Emirates' options on an A380 replacement are complex. Use 777s, cut capacity, grow frequencies?
The A380 is almost synonymous with Emirates, which operates 96 A380s – 45% of the global A380 fleet. Emirates has a further 46 on order while ANA, Qatar and SIA have 10; other outstanding orders may not be realised. Less well remembered is that, as important as Emirates is to the A380, the superjumbo is intertwined with Emirates. Most airlines use their small A380 fleet as a showpiece flying a handful of flights.
For Emirates the A380 is a workhorse, reaching 47 airports with 172 daily flights. Since Airbus is unlikely to proceed with an A380neo update, Emirates faces the difficult question of how to restructure its production model with inevitably smaller aircraft: endure capacity cuts or grow frequencies.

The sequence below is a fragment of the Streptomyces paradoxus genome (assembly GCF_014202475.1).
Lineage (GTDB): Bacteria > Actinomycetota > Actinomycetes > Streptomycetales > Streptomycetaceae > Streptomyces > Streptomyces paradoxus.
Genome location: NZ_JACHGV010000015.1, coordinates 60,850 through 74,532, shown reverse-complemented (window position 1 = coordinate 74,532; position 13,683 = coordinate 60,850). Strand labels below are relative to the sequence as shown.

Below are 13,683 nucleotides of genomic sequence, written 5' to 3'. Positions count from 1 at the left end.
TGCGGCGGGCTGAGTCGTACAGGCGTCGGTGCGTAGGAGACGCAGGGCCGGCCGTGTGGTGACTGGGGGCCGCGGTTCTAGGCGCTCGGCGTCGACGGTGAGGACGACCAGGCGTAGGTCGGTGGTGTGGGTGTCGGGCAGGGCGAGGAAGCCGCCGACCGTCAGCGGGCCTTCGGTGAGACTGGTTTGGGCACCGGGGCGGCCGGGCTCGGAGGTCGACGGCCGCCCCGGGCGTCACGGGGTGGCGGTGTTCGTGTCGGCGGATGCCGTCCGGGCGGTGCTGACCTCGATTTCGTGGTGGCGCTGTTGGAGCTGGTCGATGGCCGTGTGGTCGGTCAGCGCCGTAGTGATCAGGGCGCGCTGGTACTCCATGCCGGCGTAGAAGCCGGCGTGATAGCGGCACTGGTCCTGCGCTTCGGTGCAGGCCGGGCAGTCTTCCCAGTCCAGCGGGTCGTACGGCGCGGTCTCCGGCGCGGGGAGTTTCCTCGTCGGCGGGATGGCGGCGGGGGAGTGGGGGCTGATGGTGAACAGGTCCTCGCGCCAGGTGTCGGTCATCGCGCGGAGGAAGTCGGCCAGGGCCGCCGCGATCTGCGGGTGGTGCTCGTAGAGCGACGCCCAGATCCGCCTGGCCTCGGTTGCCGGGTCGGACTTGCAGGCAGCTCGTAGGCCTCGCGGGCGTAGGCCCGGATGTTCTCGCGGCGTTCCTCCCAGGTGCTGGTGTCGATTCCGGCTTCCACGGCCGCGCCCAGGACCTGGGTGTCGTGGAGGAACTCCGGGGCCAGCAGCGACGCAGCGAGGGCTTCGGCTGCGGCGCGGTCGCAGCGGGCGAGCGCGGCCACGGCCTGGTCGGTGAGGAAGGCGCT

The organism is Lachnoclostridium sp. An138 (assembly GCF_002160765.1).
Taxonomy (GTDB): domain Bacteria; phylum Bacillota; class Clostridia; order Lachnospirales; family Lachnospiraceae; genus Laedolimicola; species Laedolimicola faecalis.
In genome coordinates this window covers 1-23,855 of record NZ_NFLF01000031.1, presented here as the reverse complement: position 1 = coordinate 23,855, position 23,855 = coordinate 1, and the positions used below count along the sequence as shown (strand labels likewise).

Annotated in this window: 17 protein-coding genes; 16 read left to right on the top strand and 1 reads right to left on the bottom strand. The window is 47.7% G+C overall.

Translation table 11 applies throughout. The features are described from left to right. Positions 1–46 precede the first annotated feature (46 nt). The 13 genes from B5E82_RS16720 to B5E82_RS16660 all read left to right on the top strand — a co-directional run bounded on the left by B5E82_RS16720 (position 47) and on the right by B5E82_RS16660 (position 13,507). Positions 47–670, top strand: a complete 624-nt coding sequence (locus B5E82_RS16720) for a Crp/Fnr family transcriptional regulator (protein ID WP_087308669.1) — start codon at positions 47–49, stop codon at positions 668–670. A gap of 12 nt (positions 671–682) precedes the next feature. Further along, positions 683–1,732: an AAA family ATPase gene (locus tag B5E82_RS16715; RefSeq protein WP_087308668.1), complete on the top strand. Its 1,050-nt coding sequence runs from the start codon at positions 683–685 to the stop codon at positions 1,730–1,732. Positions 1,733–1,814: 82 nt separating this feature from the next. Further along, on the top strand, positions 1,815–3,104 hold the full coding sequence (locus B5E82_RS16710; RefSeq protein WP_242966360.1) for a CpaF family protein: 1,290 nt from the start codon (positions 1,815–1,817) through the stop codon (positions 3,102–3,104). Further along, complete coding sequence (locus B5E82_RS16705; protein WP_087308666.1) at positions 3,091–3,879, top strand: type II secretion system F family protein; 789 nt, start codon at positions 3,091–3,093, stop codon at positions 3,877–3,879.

With the 747-8 also fading, the next largest aircraft is the 777-9, of which Emirates has ordered 115. Replacing an A380 with a 777-9 one for one could mean a 25% capacity cut.
If Emirates wanted to maintain capacity on London Heathrow, for example, it would have to replace six A380s with eight 777-9s. Even if the cost of additional flights were accepted and manpower were found, slots (e.g. London Heathrow), hub congestion (Dubai) and traffic rights (Sydney) may stymie frequency growth.
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